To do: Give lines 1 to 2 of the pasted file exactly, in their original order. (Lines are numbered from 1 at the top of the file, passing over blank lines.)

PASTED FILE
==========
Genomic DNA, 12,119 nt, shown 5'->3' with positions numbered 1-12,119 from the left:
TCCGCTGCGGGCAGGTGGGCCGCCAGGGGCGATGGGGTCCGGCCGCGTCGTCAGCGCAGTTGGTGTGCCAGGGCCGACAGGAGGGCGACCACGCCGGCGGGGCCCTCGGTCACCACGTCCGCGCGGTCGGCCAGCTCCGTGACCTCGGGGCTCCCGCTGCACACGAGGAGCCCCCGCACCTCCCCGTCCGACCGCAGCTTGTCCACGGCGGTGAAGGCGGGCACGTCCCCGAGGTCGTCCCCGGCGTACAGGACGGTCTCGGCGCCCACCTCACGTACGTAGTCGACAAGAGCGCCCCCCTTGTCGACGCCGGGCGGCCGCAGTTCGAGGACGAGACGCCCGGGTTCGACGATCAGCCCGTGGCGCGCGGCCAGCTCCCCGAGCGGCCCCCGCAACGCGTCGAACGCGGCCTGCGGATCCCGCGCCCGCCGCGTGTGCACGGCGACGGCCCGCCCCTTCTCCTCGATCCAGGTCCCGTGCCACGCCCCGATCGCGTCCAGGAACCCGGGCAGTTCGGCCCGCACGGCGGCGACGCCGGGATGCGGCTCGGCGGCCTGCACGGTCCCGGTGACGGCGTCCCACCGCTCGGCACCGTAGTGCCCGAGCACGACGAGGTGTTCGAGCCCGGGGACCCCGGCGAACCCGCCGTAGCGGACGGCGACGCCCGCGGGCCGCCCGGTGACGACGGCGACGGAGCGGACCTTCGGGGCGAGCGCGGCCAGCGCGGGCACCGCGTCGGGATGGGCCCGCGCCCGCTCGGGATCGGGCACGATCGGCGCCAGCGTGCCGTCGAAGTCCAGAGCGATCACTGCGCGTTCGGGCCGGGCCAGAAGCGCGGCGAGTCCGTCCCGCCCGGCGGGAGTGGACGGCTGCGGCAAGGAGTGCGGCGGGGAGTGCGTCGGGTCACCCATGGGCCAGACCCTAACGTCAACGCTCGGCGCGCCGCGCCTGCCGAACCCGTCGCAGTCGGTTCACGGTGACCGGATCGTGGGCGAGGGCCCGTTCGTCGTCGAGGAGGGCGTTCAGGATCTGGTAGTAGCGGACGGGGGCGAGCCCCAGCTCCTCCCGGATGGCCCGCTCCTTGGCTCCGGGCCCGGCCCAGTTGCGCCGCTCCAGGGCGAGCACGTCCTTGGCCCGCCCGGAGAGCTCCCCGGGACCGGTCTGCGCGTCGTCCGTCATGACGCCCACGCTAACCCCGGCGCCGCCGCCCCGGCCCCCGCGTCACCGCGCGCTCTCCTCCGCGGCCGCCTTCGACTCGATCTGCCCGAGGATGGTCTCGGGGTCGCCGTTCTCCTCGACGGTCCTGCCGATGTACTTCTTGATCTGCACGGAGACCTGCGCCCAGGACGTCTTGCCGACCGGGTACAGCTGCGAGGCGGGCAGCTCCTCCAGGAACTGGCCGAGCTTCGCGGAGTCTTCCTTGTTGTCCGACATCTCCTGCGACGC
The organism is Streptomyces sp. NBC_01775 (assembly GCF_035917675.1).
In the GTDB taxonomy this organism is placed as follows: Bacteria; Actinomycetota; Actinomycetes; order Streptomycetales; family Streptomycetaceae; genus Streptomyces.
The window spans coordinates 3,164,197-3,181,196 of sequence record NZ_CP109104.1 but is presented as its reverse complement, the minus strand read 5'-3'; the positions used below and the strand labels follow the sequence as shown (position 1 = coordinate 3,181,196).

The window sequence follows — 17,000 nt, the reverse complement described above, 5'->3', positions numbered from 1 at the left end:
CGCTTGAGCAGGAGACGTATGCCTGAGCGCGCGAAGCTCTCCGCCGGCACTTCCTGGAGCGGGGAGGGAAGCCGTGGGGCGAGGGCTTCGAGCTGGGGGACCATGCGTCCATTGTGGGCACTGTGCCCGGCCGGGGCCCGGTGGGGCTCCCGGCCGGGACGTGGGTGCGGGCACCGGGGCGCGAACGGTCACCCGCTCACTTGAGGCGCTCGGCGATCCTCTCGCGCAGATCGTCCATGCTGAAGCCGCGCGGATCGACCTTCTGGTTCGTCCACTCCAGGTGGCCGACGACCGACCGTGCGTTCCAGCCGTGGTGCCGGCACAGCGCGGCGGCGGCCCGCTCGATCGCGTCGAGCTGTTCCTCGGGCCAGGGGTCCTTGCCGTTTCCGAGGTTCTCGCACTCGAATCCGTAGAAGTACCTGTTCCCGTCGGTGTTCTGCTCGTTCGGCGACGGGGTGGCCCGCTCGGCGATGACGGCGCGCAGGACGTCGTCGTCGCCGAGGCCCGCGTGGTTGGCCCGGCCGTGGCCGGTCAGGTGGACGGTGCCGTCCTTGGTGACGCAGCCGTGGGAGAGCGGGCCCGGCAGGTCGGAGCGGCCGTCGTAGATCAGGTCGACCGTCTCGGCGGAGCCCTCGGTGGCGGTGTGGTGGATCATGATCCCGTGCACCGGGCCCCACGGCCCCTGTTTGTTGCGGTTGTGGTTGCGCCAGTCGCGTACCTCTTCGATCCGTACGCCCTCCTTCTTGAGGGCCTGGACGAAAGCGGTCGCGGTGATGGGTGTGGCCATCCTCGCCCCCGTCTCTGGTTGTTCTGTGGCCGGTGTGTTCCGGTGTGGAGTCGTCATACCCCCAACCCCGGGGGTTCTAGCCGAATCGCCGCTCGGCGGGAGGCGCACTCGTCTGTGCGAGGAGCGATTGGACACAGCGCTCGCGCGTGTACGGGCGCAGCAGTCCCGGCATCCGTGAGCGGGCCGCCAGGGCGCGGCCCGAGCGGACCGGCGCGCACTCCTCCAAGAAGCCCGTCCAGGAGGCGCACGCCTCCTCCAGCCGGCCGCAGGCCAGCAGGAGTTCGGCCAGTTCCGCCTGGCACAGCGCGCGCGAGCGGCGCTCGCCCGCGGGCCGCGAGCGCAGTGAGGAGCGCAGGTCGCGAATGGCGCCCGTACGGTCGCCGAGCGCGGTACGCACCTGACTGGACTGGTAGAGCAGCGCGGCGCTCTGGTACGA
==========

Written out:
Genomic DNA, 12,119 nt, shown 5'->3' with positions numbered 1-12,119 from the left:
TCCGCTGCGGGCAGGTGGGCCGCCAGGGGCGATGGGGTCCGGCCGCGTCGTCAGCGCAGTTGGTGTGCCAGGGCCGACAGGAGGGCGACCACGCCGGCGGGGCCCTCGGTCACCACGTCCGCGCGGTCGGCCAGCTCCGTGACCTCGGGGCTCCCGCTGCACACGAGGAGCCCCCGCACCTCCCCGTCCGACCGCAGCTTGTCCACGGCGGTGAAGGCGGGCACGTCCCCGAGGTCGTCCCCGGCGTACAGGACGGTCTCGGCGCCCACCTCACGTACGTAGTCGACAAGAGCGCCCCCCTTGTCGACGCCGGGCGGCCGCAGTTCGAGGACGAGACGCCCGGGTTCGACGATCAGCCCGTGGCGCGCGGCCAGCTCCCCGAGCGGCCCCCGCAACGCGTCGAACGCGGCCTGCGGATCCCGCGCCCGCCGCGTGTGCACGGCGACGGCCCGCCCCTTCTCCTCGATCCAGGTCCCGTGCCACGCCCCGATCGCGTCCAGGAACCCGGGCAGTTCGGCCCGCACGGCGGCGACGCCGGGATGCGGCTCGGCGGCCTGCACGGTCCCGGTGACGGCGTCCCACCGCTCGGCACCGTAGTGCCCGAGCACGACGAGGTGTTCGAGCCCGGGGACCCCGGCGAACCCGCCGTAGCGGACGGCGACGCCCGCGGGCCGCCCGGTGACGACGGCGACGGAGCGGACCTTCGGGGCGAGCGCGGCCAGCGCGGGCACCGCGTCGGGATGGGCCCGCGCCCGCTCGGGATCGGGCACGATCGGCGCCAGCGTGCCGTCGAAGTCCAGAGCGATCACTGCGCGTTCGGGCCGGGCCAGAAGCGCGGCGAGTCCGTCCCGCCCGGCGGGAGTGGACGGCTGCGGCAAGGAGTGCGGCGGGGAGTGCGTCGGGTCACCCATGGGCCAGACCCTAACGTCAACGCTCGGCGCGCCGCGCCTGCCGAACCCGTCGCAGTCGGTTCACGGTGACCGGATCGTGGGCGAGGGCCCGTTCGTCGTCGAGGAGGGCGTTCAGGATCTGGTAGTAGCGGACGGGGGCGAGCCCCAGCTCCTCCCGGATGGCCCGCTCCTTGGCTCCGGGCCCGGCCCAGTTGCGCCGCTCCAGGGCGAGCACGTCCTTGGCCCGCCCGGAGAGCTCCCCGGGACCGGTCTGCGCGTCGTCCGTCATGACGCCCACGCTAACCCCGGCGCCGCCGCCCCGGCCCCCGCGTCACCGCGCGCTCTCCTCCGCGGCCGCCTTCGACTCGATCTGCCCGAGGATGGTCTCGGGGTCGCCGTTCTCCTCGACGGTCCTGCCGATGTACTTCTTGATCTGCACGGAGACCTGCGCCCAGGACGTCTTGCCGACCGGGTACAGCTGCGAGGCGGGCAGCTCCTCCAGGAACTGGCCGAGCTTCGCGGAGTCTTCCTTGTTGTCCGACATCTCCTGCGACGC